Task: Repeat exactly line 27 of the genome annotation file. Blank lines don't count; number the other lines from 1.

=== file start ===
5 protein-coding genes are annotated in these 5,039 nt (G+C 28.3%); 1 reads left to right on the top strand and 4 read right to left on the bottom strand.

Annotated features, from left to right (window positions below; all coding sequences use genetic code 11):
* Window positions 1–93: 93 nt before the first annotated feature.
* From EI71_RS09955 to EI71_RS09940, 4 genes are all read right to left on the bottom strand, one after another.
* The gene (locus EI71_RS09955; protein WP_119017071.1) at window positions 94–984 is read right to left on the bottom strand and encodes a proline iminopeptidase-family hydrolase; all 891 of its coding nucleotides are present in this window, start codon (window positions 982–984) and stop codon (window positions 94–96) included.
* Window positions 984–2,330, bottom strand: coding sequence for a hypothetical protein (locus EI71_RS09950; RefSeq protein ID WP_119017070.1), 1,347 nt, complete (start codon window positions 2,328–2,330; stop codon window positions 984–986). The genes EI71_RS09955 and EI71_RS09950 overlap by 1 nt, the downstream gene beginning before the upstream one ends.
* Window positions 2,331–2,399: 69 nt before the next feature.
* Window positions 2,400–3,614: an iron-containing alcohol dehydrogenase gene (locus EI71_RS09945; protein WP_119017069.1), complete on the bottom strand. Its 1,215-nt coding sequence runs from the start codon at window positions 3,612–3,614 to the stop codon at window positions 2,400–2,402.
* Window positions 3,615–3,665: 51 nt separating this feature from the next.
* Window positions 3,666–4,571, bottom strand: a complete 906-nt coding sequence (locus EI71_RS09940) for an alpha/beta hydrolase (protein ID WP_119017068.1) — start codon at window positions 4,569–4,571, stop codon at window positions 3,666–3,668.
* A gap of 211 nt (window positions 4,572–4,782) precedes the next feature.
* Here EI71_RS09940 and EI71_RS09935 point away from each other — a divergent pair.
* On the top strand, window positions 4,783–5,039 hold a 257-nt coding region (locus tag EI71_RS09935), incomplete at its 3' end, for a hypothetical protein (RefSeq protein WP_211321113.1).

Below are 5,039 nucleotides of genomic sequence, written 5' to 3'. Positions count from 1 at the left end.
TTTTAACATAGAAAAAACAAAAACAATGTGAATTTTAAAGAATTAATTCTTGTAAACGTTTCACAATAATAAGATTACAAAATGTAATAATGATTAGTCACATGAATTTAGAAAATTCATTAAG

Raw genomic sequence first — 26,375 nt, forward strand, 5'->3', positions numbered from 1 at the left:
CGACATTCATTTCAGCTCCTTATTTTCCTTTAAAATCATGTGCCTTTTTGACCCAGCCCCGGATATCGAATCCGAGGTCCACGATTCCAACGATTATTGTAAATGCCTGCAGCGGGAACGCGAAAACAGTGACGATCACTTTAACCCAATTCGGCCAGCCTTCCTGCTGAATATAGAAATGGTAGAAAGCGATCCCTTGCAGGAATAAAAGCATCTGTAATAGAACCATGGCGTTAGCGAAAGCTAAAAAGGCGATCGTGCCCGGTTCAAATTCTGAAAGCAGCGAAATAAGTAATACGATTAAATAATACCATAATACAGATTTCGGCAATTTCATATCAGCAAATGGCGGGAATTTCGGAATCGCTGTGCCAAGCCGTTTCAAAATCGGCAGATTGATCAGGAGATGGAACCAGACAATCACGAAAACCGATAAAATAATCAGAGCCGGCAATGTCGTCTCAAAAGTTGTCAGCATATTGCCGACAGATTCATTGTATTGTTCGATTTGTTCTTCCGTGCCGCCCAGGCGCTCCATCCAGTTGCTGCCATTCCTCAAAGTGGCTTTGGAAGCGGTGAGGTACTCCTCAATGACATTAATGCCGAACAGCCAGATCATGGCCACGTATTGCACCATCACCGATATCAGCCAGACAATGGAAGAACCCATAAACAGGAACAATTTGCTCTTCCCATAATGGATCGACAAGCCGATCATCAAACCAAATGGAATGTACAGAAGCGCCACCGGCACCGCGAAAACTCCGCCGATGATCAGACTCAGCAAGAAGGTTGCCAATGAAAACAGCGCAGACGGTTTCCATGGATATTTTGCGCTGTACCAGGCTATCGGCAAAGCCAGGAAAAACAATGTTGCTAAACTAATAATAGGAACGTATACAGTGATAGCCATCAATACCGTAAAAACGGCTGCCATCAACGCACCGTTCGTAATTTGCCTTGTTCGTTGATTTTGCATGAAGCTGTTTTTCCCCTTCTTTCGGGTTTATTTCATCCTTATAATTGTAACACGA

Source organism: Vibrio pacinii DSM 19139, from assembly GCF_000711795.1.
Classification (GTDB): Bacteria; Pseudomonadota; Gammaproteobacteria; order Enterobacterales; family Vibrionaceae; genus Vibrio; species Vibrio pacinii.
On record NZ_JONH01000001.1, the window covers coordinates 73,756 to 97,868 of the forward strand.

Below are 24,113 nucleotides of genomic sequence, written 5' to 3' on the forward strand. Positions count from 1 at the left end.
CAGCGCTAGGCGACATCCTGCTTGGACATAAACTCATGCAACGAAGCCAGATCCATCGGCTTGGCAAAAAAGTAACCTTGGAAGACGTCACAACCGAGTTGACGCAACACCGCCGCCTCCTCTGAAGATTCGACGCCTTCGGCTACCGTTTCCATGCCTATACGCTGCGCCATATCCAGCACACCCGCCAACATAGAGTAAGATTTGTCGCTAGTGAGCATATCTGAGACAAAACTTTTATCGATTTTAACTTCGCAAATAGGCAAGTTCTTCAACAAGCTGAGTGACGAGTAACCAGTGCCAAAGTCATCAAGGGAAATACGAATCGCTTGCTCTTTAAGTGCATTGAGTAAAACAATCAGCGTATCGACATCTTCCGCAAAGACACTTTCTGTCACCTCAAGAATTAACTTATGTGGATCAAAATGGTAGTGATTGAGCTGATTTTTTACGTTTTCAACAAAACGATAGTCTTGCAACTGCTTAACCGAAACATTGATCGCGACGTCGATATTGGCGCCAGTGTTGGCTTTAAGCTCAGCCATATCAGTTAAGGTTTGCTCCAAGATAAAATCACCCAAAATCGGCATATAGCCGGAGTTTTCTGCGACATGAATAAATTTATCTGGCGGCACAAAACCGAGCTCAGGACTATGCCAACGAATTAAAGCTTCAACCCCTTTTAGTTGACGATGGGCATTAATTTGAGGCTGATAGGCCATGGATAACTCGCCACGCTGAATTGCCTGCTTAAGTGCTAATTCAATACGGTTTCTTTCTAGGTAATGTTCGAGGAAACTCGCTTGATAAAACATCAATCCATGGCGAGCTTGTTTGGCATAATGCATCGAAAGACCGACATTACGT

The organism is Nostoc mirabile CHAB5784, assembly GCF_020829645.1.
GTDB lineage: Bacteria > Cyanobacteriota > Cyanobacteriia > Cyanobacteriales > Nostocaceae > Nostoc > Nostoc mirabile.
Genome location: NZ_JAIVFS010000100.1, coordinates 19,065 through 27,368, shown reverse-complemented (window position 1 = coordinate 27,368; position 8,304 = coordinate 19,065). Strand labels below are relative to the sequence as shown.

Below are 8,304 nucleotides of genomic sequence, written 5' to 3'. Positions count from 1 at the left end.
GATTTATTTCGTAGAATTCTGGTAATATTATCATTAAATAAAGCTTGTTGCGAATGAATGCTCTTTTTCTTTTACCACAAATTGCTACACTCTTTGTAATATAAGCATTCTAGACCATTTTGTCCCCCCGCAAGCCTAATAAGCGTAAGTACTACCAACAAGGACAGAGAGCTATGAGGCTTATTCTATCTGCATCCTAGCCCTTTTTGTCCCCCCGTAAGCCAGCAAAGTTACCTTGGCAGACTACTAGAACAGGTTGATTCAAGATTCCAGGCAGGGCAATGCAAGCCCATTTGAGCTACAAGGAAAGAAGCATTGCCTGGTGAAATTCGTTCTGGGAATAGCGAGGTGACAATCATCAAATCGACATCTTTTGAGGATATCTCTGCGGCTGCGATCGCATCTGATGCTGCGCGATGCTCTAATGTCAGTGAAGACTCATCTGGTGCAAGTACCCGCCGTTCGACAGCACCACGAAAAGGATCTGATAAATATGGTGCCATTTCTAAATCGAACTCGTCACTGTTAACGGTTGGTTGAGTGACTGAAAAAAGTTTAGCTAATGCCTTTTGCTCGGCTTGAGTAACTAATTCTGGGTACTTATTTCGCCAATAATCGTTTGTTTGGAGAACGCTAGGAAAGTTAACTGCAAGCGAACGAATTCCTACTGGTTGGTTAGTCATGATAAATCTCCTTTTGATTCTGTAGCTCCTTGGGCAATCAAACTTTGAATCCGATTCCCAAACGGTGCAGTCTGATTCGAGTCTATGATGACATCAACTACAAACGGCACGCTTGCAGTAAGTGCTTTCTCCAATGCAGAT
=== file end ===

GATTTATTTCGTAGAATTCTGGTAATATTATCATTAAATAAAGCTTGTTGCGAATGAATGCTCTTTTTCTTTTACCACAAATTGCTACACTCTTTGTAATATAAGCATTCTAGACCATTTTGTCCCCCCGCAAGCCTAATAAGCGTAAGTACTACCAACAAGGACAGAGAGCTATGAGGCTTATTCTATCTGCATCCTAGCCCTTTTTGTCCCCCCGTAAGCCAGCAAAGTTACCTTGGCAGACTACTAGAACAGGTTGATTCAAGATTCCAGGCAGGGCAATGCAAGCCCATTTGAGCTACAAGGAAAGAAGCATTGCCTGGTGAAATTCGTTCTGGGAATAGCGAGGTGACAATCATCAAATCGACATCTTTTGAGGATATCTCTGCGGCTGCGATCGCATCTGATGCTGCGCGATGCTCTAATGTCAGTGAAGACTCATCTGGTGCAAGTACCCGCCGTTCGACAGCACCACGAAAAGGATCTGATAAATATGGTGCCATTTCTAAATCGAACTCGTCACTGTTAACGGTTGGTTGAGTGACTGAAAAAAGTTTAGCTAATGCCTTTTGCTCGGCTTGAGTAACTAATTCTGGGTACTTATTTCGCCAATAATCGTTTGTTTGGAGAACGCTAGGAAAGTTAACTGCAAGCGAACGAATTCCTACTGGTTGGTTAGTCATGATAAATCTCCTTTTGATTCTGTAGCTCCTTGGGCAATCAAACTTTGAATCCGATTCCCAAACGGTGCAGTCTGATTCGAGTCTATGATGACATCAACTACAAACGGCACGCTTGCAGTAAGTGCTTTCTCCAATGCAGAT